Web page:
Analysis of The Force Awakens — General Hux: Fanatical Madman of The First Order



As suggested by the junior novel Servants of the Empire: The Secret Academy, and confirmed in the Visual Dictionary, General Hux is the son of Commandant Brendol Hux. During the time of the Empire, Brendol, unimpressed by the Imperial recruitment system, conceived the idea of raising stormtroopers from birth in order to emulate the loyalty and prowess of Republic clone troopers. This new system was then implemented by the First Order.

Brendol Hux was among the Imperials who fled to the Unknown Regions after the defeat of the Empire, taking with him his young son. General Hux grew up believing that the galaxy was doomed to inevitable chaos without the strong rule of the Empire. He also believes he is destined to rule the galaxy, which presents an interesting conflict between Hux and Kylo Ren. Kylo does not respect Hux as a warrior, since Hux has only theoretical knowledge of battle. And Hux has little patience with the mystical ways of Kylo Ren, believing he has his own agenda apart from the First Order.

Some fans believe that Hux was cast too young. However, that is the point of the character. He is young and inexperienced, yet he is fanatical in his beliefs and willing to destroy entire systems to secure the rule of the First Order. The First Order specifically uses young officers, like General Hux, who do not remember the reality of the Empire, but receive a warped version of Imperial history, as revealed in the Visual Dictionary.

Hux’s speech before the firing of the Starkiller is a clear echo of the speeches of Adolf Hitler, and Domhnall Gleeson perfectly captured that almost psychotic fanaticism. Hux has no hesitation in destroying an entire system, believing that he can end the war with one swift stroke. He believes that the success of Starkiller is another step towards his destiny to rule the First Order.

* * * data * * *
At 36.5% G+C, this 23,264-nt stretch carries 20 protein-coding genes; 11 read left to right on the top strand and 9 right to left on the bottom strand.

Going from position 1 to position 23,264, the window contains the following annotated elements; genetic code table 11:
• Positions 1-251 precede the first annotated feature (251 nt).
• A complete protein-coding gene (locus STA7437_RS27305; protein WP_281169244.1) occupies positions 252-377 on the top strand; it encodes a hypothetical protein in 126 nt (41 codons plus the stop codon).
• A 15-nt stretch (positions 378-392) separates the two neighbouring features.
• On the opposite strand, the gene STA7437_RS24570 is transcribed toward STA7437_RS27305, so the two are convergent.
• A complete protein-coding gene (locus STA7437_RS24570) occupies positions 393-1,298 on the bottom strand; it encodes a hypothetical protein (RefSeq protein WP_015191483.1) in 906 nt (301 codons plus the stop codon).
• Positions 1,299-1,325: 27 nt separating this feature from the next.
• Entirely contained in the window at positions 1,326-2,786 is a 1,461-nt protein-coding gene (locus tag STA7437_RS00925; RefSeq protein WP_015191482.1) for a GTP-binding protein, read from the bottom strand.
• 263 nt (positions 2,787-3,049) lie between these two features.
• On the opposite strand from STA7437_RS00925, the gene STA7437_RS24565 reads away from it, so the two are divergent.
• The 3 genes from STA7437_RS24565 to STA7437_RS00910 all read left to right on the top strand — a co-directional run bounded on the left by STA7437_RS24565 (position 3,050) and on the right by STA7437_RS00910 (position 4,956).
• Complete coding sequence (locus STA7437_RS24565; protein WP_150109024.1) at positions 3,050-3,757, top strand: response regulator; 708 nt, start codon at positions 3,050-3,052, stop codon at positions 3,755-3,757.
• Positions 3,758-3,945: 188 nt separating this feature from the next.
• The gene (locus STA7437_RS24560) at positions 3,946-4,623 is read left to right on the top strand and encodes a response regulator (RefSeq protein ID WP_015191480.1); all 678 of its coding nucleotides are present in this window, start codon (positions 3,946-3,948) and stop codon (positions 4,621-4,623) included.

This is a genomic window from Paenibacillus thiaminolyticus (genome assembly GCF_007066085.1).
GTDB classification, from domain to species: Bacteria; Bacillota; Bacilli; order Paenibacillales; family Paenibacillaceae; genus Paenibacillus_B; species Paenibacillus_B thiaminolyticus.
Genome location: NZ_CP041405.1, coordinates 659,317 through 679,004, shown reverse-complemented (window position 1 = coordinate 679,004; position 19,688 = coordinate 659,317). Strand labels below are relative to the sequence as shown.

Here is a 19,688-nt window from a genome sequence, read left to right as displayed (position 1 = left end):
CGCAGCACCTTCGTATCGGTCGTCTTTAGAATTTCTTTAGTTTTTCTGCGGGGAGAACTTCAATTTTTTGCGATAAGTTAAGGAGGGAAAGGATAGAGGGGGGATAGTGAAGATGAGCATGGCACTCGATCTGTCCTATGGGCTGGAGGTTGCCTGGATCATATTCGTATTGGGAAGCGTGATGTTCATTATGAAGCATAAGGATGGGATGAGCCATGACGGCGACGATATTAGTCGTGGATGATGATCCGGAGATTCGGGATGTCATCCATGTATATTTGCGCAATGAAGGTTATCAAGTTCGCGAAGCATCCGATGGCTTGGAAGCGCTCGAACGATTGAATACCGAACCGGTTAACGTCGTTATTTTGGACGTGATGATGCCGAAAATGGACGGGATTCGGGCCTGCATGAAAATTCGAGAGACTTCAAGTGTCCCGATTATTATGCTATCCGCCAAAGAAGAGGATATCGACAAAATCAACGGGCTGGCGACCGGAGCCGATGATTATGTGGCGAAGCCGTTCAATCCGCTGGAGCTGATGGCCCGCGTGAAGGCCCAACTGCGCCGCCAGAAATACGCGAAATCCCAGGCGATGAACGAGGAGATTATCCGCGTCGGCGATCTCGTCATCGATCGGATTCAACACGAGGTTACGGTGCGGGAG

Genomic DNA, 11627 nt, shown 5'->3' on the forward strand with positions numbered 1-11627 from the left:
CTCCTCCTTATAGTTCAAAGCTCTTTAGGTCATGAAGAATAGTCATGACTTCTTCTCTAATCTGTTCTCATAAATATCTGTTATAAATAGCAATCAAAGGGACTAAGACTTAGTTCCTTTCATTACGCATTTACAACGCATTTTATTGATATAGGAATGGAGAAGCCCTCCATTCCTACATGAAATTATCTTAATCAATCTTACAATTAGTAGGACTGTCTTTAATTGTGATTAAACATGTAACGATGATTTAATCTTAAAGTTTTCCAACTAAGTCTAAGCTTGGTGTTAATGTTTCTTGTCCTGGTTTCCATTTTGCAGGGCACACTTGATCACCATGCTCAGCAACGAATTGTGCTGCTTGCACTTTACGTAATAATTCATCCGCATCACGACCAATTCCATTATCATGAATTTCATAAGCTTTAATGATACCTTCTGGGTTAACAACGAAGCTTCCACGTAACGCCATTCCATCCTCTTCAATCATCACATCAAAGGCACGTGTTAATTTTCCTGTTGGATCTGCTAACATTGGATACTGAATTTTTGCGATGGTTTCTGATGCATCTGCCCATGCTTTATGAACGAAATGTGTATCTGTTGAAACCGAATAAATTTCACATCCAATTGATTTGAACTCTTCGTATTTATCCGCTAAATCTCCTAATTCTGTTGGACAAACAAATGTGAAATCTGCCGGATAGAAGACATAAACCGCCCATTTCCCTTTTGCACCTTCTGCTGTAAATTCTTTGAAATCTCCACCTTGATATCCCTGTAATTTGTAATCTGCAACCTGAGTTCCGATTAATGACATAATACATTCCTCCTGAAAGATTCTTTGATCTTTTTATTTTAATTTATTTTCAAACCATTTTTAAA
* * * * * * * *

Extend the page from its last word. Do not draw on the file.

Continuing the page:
I was actually surprised that Hux survived the destruction of Starkiller. I had assumed that he would have a similar fate to Tarkin, designed to give us a satisfying end to a dark side character, but there is clearly more for Hux to add to the saga. What fate is in store for Hux in Episode 8, given his failure at Starkiller? I see the possibility of more direct competition between Hux and Kylo, both perceiving the other as the bigger failure. And given his belief that he should rule, could Hux become a “threat” to Snoke himself? While Hux vies for the acceptance of the Supreme Leader, the fact that he is not impressed by the “mystical” side of the First Order makes one wonder how loyal he truly is to the Supreme Leader.

Until next time: May the Force be with you. Always.

Chris “Darth Hound” Miller

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  • queer boy

    This is just apologetic nonsense to defend a rotten Disney practice. General Hux is a boy because Disney wants young children to identify with all the major characters and buy their action figures. His whole lore was conceptualized to justify his youth to people like me who don’t like preposterous stuff in films.